Targeting ‘viral footprints’ in our DNA could boost cancer treatment

Remnants of ancient retroviruses passed down in our DNA could be an effective target for antibodies against lung cancer, according to new findings from researchers at the Francis Crick Institute, published in Nature this week.

Lung tumour immune cells

Immune cells (in green) gather at the margins of lung tumours.

This research, part-funded by Cancer Research UK, could further our understanding of different patient responses to immunotherapy treatments and also improve these treatments for the future.

With more research, we could look to develop a cancer treatment vaccine made up of activated ERV genes to boost antibody production at the site of patient’s cancer and hopefully improve the outcome of immunotherapy treatment.
George Kassiotis

Checkpoint inhibitors are a type of immunotherapy sometimes given to people with lung cancer to block the proteins that prevent the immune system from attacking tumours. But it can be very hard to predict who will respond to this type of treatment.

The research team in collaboration with scientists at UCL, set out to understand the link between better responses to immunotherapy and the presence of antibody-producing B cells around the perimeter of a tumour.

They investigated immune cell activity in mice with lung cancer and also in tumour samples from people with lung cancer collected as part of the Cancer Research UK funded TRACERx study. They found that B cells contribute to the immune response to lung cancer through the production of tumour-binding antibodies, in a manner similar to how B cells produce anti-viral antibodies following flu or SARS-CoV-2 vaccination.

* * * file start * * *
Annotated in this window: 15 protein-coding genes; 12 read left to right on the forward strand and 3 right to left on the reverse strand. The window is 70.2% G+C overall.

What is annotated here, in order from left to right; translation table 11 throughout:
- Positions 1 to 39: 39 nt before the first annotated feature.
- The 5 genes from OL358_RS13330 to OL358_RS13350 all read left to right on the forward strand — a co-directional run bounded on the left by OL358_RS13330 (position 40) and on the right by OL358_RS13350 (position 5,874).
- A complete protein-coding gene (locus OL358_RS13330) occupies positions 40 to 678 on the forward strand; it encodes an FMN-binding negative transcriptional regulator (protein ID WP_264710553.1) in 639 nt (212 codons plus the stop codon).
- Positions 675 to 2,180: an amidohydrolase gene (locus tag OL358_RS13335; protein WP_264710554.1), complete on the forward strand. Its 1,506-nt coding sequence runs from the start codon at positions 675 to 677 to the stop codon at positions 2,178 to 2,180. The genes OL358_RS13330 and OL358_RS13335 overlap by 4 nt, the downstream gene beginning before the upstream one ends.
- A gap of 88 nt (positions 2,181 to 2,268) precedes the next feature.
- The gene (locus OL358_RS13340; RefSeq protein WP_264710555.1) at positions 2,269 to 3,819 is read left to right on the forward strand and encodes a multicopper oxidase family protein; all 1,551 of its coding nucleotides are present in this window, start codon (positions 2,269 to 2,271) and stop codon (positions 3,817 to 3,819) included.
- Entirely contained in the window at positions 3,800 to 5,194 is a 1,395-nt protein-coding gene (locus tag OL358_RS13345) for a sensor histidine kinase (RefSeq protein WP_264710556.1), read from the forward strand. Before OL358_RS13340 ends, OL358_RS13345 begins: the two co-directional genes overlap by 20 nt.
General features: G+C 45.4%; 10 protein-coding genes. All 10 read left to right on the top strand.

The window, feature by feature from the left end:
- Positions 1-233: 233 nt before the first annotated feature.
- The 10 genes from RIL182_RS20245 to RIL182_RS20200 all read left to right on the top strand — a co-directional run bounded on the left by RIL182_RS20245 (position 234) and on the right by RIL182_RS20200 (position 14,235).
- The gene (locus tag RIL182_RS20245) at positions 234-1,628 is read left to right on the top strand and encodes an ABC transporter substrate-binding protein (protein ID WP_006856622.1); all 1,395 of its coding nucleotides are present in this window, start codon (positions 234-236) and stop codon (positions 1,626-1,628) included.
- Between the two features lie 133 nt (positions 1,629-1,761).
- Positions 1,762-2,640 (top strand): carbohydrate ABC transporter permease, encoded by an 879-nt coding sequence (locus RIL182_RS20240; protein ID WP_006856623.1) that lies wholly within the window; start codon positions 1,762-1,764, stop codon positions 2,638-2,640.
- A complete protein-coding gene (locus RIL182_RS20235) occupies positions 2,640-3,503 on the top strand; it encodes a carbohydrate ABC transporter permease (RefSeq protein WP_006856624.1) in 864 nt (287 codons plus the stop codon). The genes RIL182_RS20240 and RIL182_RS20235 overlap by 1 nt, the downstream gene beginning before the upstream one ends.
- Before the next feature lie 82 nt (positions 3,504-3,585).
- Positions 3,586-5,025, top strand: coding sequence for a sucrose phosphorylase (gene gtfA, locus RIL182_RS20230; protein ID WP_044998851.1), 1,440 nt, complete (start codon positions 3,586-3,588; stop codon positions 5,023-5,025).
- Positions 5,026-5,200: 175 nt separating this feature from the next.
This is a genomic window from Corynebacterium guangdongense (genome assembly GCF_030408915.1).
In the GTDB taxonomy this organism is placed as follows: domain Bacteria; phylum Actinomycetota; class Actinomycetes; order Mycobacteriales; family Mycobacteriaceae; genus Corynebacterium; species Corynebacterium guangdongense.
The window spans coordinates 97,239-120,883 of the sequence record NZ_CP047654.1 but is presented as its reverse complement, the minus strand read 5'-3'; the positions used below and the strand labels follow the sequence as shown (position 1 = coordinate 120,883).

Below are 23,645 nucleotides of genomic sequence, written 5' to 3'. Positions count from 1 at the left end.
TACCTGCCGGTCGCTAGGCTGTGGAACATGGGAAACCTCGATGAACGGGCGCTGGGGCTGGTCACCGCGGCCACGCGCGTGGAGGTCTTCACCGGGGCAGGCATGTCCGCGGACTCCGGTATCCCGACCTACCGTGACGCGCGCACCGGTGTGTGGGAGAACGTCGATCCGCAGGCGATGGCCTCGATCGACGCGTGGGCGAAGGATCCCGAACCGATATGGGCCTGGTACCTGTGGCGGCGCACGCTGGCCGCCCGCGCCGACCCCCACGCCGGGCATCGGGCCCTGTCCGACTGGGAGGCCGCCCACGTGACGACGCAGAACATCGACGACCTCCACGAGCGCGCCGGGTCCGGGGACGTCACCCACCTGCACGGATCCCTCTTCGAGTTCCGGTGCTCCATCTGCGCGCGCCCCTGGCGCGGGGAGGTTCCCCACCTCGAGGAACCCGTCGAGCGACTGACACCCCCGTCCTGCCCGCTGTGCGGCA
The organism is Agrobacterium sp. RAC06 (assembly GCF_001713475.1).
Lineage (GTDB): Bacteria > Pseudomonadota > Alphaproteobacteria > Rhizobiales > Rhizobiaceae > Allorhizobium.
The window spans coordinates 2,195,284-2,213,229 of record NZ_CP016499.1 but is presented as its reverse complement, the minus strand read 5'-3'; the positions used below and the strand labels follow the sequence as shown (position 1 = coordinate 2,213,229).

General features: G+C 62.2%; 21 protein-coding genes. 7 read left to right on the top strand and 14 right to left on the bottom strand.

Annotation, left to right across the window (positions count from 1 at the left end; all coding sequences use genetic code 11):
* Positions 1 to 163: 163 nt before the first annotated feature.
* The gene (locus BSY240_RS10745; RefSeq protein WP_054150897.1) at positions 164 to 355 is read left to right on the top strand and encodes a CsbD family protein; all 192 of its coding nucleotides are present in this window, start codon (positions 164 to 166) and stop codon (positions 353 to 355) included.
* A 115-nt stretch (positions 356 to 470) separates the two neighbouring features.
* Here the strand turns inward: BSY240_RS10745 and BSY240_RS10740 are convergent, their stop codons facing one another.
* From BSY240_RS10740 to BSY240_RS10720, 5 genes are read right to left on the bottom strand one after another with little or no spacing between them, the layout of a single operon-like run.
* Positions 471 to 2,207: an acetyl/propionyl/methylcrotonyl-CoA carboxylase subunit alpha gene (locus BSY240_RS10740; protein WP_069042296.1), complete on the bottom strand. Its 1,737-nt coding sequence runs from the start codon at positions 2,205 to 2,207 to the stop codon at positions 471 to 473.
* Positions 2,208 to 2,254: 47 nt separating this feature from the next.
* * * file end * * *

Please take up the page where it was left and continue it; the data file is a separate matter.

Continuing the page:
When they investigated the target of this immune response, they found that these antibodies recognised proteins expressed by ancient viral DNA, called endogenous retroviruses (ERVs). This viral DNA makes up around 5% of the human genome, passed down from the historic infections of our ancestors. The viral genes are silenced in the majority of healthy tissue, but in cancers they can be woken up. 

Katey Enfield, postdoctoral training fellow at the Crick and joint first author with PhD students Kevin Ng and Jesse Boumelha, said: “There is a huge focus on the activity of T cells against cancer because of their ability to destroy tumour cells. But our work highlights an important role for antibody responses and also how these responses might be boosted with immunotherapy.

“Our study also helps to explain the mechanism by which the presence of B cells in tumours improves patient response to immunotherapy.”

The team also looked into the impact of the B cell activity and expression of ERVs in response to checkpoint inhibition immunotherapy. They found that the presence of antibodies targeting ERVs is associated with extended survival in mice with lung cancer when treated with immunotherapy, and that ERV expression is a predictor of response to checkpoint inhibitors in patients. 

Julian Downward, Associate Research Director and head of the Oncogene Biology Laboratory at the Crick, said: “This work opens up a number of new opportunities for improving patient responses to immunotherapy, a crucial step in helping more people survive lung cancer. 

“We now know that areas of B cell expansion can help us predict a positive response to checkpoint inhibition and with more research, we could work to boost B cell activity in a targeted way for the patients less likely to respond.” 

George Kassiotis, head of the Retroviral Immunology Laboratory at the Crick, said: “ERVs have been hiding as viral footprints in the human genome for thousands or millions of years so it’s fascinating to think that the diseases of our ancestors might be key to treating diseases today. 

“With more research, we could look to develop a cancer treatment vaccine made up of activated ERV genes to boost antibody production at the site of patient’s cancer and hopefully improve the outcome of immunotherapy treatment.”

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